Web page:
|Publication number||US4984810 A|
|Application number||US 07/379,693|
|Publication date||Jan 15, 1991|
|Filing date||Jul 13, 1989|
|Priority date||Nov 25, 1987|
|Also published as||DE3839391A1, DE3839391C2|
|Publication number||07379693, 379693, US 4984810 A, US 4984810A, US-A-4984810, US4984810 A, US4984810A|
|Inventors||Kenneth W. Stearns, John K. McGee|
|Original Assignee||Stearns & Mcgee|
|Export Citation||BiBTeX, EndNote, RefMan|
|Patent Citations (5), Referenced by (62), Classifications (8), Legal Events (4)|
|External Links: USPTO, USPTO Assignment, Espacenet|
This application is a continuation, of application Ser. No. 125,112, filed 11/25/87, now abandoned.
1. Field of the Invention
This invention relates in general to treadmills and in particular to an improved shock absorbing treadmill which provides in use reduced landing forces to a runner's foot while simultaneously providing a substantially flat, stable running surface.
2. Description of the Prior Art
The art has provided treadmills in response to demand of walkers, joggers and runners and the medical profession for a device which may be used, especially indoors, for exercise where outdoor walking, jogging or running is not enjoyable or practical. A problem with running or jogging as an exercise to strengthen the cardiovascular system relates to the possibility of impact injury to feet, ankles and knees caused by the force of the runner's foot striking an unyielding surface, such as street pavement. Prior treadmill designs have recognized this problem and have attempted to solve it in a number of ways. For example, U.S. Pat. No. 4,614,337 of Schomenberger discloses a treadmill with a flat top surface covered with a resilient surface such as foam rubber, carpeting or the like. Another example is U.S. Pat. No. 4,548,405 to Lee et al which discloses a trampoline like top surface for a treadmill.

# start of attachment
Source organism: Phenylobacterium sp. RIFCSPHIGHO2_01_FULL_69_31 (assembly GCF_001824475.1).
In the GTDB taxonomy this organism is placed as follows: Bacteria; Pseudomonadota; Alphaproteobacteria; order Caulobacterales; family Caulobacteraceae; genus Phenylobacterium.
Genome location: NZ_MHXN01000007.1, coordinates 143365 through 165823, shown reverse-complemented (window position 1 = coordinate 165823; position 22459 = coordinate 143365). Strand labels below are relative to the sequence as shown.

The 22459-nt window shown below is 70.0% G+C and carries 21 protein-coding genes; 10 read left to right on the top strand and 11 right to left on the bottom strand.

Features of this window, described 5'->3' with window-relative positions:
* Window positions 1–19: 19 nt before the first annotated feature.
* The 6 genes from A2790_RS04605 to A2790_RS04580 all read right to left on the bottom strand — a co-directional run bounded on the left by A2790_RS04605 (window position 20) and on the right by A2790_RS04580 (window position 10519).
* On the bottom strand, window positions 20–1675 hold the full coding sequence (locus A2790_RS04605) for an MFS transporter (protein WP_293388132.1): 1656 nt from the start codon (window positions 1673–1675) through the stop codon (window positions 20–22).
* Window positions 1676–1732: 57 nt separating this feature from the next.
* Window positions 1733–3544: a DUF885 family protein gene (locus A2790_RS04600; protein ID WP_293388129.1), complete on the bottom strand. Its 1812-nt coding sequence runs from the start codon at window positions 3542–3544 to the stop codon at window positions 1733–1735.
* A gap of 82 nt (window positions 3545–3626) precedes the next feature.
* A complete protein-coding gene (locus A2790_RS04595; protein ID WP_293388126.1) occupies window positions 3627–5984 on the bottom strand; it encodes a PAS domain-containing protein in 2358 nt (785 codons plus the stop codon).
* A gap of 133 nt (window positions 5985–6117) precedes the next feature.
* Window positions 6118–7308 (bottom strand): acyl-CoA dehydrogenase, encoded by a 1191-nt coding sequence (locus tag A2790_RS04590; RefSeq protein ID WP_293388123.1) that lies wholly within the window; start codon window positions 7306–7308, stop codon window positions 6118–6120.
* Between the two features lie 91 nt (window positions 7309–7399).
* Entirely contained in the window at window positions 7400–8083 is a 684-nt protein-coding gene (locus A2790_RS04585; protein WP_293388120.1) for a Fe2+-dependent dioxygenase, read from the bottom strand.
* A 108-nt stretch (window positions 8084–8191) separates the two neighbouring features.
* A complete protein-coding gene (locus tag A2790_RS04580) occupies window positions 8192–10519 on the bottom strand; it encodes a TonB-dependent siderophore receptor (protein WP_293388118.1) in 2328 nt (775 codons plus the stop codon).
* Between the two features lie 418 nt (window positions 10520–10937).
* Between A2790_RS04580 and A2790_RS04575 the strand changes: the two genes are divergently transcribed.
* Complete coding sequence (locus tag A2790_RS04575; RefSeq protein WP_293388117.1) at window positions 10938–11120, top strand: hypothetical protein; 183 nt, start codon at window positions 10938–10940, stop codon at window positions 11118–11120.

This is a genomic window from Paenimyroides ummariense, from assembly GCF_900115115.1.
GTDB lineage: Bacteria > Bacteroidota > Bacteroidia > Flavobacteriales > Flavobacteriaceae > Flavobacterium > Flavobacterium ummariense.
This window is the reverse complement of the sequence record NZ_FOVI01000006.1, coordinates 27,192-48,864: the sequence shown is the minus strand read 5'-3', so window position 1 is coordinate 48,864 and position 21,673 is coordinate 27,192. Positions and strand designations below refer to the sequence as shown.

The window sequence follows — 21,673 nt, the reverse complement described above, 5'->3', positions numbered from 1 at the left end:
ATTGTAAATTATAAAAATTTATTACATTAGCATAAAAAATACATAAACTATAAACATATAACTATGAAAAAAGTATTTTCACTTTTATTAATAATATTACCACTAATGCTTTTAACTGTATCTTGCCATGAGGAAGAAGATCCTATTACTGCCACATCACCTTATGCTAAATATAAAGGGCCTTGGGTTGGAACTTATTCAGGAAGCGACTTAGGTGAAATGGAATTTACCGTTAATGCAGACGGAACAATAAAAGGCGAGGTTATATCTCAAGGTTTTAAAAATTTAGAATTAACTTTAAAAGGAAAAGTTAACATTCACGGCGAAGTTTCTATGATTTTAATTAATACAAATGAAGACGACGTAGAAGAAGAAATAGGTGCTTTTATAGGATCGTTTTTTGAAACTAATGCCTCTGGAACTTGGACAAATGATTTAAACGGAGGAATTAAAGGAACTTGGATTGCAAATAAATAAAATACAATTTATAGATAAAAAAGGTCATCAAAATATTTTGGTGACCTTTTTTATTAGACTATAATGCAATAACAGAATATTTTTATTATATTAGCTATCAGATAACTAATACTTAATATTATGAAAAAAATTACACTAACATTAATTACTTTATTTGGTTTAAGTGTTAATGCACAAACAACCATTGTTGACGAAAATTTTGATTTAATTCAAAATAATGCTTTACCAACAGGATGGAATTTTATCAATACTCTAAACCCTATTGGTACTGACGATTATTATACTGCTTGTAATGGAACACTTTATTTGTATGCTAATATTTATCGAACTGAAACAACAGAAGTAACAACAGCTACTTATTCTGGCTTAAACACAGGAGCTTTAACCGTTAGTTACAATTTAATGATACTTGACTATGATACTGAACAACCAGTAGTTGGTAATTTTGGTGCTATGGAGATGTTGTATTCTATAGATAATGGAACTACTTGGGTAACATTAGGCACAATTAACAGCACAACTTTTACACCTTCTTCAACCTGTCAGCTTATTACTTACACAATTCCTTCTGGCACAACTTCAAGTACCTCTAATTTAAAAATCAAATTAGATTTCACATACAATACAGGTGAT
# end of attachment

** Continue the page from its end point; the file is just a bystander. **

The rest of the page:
U.S. Pat. No. 4,350,336 to Hanford provides a treadmill having a frame to which rollers are attached which carry an endless tread belt. The belt moves above a platform disposed beneath the running portion of the belt. The platform is supported by longitudinal platform rails which are supported at one end by a lateral frame member which is secured to the frame. The platform is supported at its other end by shock absorbing members attached to the longitudinal rails. The shock absorbing member may be moved longitudinally with respect to the frame. The shock absorbing member absorbs shock directly of the platform as a runner exercises on the treadmill belt above. The platform flexes longitudinally as it pivots at one end and is shock absorbingly supported at its other end.
Although an admirable improvement in the art of shock absorbing treadmills, the Hanford treadmill does not provide an adequately stable running surface. The platform is shock absorbingly supported, but the endless tread belt is not. The belt rollers are both supported directly by the frame. As a result, the belt runs over the platform with sufficient slack in it to allow the platform beneath it to move downwardly in response to the impact of a runner's foot. The slack in the belt can cause an uneven lateral surface for succeeding foot landings, possibly leading to twisted ankles, knees, etc.